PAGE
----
In contrast, Kim and colleagues studied 100 adult patients receiving supraclavicular brachial plexus anesthesia using lidocaine only (group I), midazolam added to lidocaine (group II), fentanyl added to lidocaine (group III), and midazolam and fentanyl added to lidocaine (group IV); they reported no statistically significant difference in the onset of sensory or motor blockades between the groups. It might be attributed to blind technique for supraclavicular brachial block that increased the incidence of LA injection away from the target nerves and thus more time was required for LA to diffuse and block the signal conduction in both sensory and motor fibers [18]. Ultrasound guidance allows the operator to manipulate the needle under direct vision to appropriate depth and place the needle tip immediately adjacent to the target nerve. A study done conducted by Williams and colleagues on 80 patients allocated into two equal groups to receive supraclavicular nerve block by ultrasound or nerve stimulator, using the same anesthetic mixture, reported that blocks performed by ultrasound guidance had more rapid onset than those with nerve stimulator. They reported fewer needle passes, less patient discomfort, and faster block performance time with no difference in success rates [13].

The present results showed that the onset of motor block was faster than the onset of sensory block in all groups, though it is well known that large motor fibers require longer time and higher concentration of LA than do small sensory fibers. This was in agreement with the observation of Dejong et al. [19]; LAs injected peripherally blocks motor fibers first because of the somatotopic arrangement of fibers in nerve bundle at the level of the trunks in which motor fibers are located more peripherally than are sensory fibers.

The patients of groups II and III showed mild sedation. It was of shorter duration in group III. Sedation is desirable during surgery and it could be due to partial vascular uptake of midazolam, and its effects on the central nervous system where it acts on γ-amino butyric acid receptors. The limited duration of sedation in case of intravenous midazolam (group III) could be explained by the fact that midazolam is highly lipophilic and has a short half life (1–2 h), whereas in group II, sedation was more prolonged than in group III due to slower absorption from perivascular neural tissues [20].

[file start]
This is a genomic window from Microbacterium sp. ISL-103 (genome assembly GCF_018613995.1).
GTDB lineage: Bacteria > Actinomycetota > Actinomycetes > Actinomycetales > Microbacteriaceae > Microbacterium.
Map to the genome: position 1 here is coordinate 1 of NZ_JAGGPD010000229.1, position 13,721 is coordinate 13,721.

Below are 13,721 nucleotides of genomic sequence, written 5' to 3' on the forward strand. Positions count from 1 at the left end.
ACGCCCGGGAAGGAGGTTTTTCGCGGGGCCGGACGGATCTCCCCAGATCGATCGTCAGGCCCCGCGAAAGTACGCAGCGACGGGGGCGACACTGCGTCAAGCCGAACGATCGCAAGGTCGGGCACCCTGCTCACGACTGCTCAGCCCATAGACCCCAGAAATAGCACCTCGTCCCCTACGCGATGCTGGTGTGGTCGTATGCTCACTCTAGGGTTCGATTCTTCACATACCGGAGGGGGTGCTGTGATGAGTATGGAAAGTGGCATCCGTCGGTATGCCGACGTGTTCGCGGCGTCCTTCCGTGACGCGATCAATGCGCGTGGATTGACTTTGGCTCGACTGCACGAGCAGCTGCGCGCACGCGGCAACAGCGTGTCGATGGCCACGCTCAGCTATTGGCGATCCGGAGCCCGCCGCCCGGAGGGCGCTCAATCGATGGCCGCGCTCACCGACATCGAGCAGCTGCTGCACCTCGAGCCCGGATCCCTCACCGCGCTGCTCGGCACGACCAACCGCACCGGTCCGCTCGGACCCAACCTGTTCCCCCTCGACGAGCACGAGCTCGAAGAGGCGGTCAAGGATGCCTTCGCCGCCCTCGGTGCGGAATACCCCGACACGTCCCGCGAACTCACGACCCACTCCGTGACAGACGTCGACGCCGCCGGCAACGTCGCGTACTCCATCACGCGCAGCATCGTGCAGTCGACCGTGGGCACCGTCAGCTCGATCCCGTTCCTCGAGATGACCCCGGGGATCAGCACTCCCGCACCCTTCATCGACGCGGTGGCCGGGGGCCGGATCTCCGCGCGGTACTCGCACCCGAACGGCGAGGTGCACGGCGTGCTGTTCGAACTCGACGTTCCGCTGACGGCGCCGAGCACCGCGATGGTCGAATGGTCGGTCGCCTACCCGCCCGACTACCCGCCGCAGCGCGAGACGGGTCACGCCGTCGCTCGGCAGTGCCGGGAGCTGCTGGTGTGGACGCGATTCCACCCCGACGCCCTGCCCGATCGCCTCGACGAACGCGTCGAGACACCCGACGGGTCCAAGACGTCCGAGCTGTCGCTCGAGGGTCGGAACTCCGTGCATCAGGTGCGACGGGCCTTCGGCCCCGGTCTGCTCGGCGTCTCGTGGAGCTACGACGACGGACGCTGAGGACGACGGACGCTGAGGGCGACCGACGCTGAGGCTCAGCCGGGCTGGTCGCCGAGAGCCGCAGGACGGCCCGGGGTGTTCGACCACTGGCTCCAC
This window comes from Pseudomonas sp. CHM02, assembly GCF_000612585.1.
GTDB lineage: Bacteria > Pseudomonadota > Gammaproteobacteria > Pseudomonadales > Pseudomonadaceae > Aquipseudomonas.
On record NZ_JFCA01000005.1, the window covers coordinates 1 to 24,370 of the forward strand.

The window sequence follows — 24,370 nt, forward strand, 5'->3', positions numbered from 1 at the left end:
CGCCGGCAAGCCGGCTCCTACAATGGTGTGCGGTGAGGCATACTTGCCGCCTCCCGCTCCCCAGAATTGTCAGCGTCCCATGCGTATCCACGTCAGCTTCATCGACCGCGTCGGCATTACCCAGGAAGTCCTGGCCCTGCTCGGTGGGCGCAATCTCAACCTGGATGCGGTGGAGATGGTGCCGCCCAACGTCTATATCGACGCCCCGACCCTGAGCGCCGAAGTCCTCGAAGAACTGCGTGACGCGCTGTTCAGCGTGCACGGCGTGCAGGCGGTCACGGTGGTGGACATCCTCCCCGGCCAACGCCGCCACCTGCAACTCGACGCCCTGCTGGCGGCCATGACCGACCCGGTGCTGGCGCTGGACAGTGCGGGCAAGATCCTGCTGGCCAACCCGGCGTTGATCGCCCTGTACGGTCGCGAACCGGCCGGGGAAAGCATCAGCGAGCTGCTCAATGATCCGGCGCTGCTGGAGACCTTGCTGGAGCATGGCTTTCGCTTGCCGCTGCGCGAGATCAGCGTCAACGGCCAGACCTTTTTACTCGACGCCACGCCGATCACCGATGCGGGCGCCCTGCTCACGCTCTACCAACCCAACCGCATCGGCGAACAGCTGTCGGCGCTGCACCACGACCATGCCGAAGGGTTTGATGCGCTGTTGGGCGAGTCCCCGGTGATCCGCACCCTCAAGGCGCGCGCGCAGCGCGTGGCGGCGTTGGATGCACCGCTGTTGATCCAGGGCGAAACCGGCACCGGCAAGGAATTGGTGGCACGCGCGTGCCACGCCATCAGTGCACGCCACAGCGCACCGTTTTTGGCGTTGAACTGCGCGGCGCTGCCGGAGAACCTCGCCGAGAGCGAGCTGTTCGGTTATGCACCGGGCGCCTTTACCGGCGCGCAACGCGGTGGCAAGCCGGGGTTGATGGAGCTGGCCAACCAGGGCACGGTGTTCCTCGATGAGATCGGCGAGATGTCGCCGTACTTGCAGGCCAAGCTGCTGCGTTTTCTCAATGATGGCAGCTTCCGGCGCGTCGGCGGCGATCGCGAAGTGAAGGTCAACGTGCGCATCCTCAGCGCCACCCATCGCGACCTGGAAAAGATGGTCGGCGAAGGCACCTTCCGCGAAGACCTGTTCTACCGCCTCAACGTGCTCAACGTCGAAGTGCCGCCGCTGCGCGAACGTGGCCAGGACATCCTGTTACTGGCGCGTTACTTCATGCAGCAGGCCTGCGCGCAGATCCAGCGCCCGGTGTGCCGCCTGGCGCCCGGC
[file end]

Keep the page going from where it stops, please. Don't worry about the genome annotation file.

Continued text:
The incidence of Horner’s syndrome in the present study was similar to that in the previous reports [20],[21]. Horner’s syndrome results from paralysis of ipsilateral stellate ganglion due to spread of LA. Patients complained of mild anxiety, discomfort, and dissatisfaction, which required only reassurance [21]. None of our patients developed pneumothorax or accidental intravascular injection of LA, which was in agreement with the previous reports [22],[23]. Pneumothorax was reported in 6.1% of patients who received blind supraclavicular brachial plexus block [13], but ultrasound decreased the risks for intravascular injection and pneumothorax [13].

Safety of midazolam as an adjuvant to LAs during peripheral nerve block is still a challenge because of animal literature describing a range of histopathological neurotoxic changes occurring often with intrathecal midazolam [24]. However, in their study by Tucker et al. [25], conducted on 1100 patients, 547 patients received intrathecal midazolam (2 mg) added to bupivacaine, and 553 patients received bupivacaine alone. One week and 1 month after surgery, they found no neurologic symptoms in patients who received intrathecal midazolam.


  Conclusion Top


From the previous results, we conclude that adding midazolam in a dose of 30 µg/kg to plain bupivacaine (0.5%) in supraclavicular brachial plexus block fastens the onset and prolongs the duration of both sensory and motor block, and postoperative analgesia. Moreover, it provides a favorably mild degree of sedation.

Further studies including a large number of patients are required for generalization of these results.

Acknowledgements

Authors’ contributions: All authors had equal role in design, work, statistical analysis and manuscript writing. All authors have approved the final article work.

Financial support and sponsorship

Nil.

Conflicts of interest

There are no conflicts of interest.



 
  References Top

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Kulenkampf D. Anesthesia of the brachial plexus. Zentralbl Chir 1911; 38:1337–1350.  Back to cited text no. 1
    
2.
Chan VW, Perlas A, McCartney CJ, Brull R, Xu D, Abbas S. Ultrasound-guided supraclavicular brachial plexus block. Anesth Analg 2003; 97:1514–1517.  Back to cited text no. 2
    
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Jandard C, Gentili ME, Girard F, Ecoffey C, Heck M, Laxenaire MC et al. Infraclavicular block with lateral approach and nerve stimulation: extent of anesthesia and adverse effects. Reg Anesth Pain Med 2002; 27:37–42.  Back to cited text no. 4
    
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Laiq N, Khan MN, Arif M, Khan S. Midazolam with bupivacaine for improving analgesia quality in brachial plexus block for upper limb surgeries. J Coll Physicians Surg Pak 2008; 18:674–678.  Back to cited text no. 15
    
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    Tables

  [Table 1], [Table 2], [Table 3]